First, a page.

OPPEN CAS was born in the mind of our Founder/Chair, Brooke Rea on the long drive home from CASANA’s Intensive Training Institute in August 2014. Having just spent a concentrated, invigorating and passionate 5 days with top experts in the field of CAS, Brooke wanted to bring the same kind of energy to those in Ontario who live and work with CAS every day. In Ontario, we currently face a unique set a challenges. While all the other provinces and States in North American deal with the over/under diagnosis issue, we are faced with a big black hole: WHO diagnoses CAS in Ontario??? In addition, while our province is fortunate enough to have the Preschool Speech Language Initiative supported by the Ministry of Children and Youth Services, our children with CAS, suspected CAS, or query CAS are often overlooked, under-serviced, or given therapy not best-suited for such a disorder. Both professionals and families are often left to source out their best options, determine answers to their questions, learn how to advocate, navigate the maze to diagnosis, or simply feel lost and alone.
During her training, Brooke’s learned of research by L.F. Allen and E.A. Babin* (2013) who reported: “It appears in the CAS context that encouraging a caregiver to connect with others who can provide assistance better matches the unique coping requirements of parents than providing other forms of emotional or instrumental support.” (p574). What better than to create a non-profit, volunteer-driven community of professionals and parents, who can connect with one another to provide assistance along the very personalized journey of living and/or working with a child with Childhood Apraxia of Speech.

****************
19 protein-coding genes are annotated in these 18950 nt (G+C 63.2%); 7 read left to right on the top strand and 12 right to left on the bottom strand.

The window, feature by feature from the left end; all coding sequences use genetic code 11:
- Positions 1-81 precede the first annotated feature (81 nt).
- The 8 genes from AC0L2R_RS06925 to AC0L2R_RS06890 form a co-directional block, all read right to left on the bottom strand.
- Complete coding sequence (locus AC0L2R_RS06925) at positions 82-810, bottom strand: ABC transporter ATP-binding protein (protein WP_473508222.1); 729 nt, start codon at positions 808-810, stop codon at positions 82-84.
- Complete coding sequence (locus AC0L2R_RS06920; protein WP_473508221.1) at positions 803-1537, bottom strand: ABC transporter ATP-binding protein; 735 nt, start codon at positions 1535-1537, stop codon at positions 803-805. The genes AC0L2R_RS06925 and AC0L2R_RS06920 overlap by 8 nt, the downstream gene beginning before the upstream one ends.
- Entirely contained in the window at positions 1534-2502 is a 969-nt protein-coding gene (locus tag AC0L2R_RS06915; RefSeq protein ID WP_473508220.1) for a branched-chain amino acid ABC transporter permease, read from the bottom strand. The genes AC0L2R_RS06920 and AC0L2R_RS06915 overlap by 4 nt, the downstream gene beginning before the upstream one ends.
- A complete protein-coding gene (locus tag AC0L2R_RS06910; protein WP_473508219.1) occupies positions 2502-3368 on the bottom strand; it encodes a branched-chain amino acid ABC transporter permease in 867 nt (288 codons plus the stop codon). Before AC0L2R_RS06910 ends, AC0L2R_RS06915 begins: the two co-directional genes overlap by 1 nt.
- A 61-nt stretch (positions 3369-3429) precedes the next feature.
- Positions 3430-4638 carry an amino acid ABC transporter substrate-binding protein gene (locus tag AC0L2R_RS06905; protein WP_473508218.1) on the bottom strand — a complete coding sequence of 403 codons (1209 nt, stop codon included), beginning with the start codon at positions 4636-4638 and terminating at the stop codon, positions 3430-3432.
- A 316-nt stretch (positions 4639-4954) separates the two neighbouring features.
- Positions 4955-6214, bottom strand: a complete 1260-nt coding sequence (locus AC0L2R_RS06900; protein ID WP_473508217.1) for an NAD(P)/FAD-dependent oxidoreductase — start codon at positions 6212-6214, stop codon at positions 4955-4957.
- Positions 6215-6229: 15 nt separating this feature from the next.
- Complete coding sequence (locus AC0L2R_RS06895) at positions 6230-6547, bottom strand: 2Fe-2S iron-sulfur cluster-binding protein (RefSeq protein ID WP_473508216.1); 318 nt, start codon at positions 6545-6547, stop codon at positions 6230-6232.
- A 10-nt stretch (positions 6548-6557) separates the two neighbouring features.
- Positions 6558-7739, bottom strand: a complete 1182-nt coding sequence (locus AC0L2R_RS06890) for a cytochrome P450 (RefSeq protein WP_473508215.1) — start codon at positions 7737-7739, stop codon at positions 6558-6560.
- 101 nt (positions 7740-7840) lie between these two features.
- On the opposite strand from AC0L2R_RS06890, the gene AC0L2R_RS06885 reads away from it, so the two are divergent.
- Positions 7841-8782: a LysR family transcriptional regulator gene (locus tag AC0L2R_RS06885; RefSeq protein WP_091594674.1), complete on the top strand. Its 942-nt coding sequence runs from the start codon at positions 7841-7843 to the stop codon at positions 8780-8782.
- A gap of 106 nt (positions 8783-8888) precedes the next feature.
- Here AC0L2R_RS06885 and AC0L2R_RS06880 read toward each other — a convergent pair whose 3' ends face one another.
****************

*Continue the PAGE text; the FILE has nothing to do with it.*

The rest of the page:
We hope that you can learn from, give to, and help inspire within our community at OPPEN CAS.
If you’d like to share some information about OPPEN CAS with anyone you think could benefit from our community, feel free to download this PDF.
*published in Associations Between Caregiving, Social Support, and Well-Being Among Parents of Children with Childhood Apraxia of Speech, Health Communication 28(6), 568-576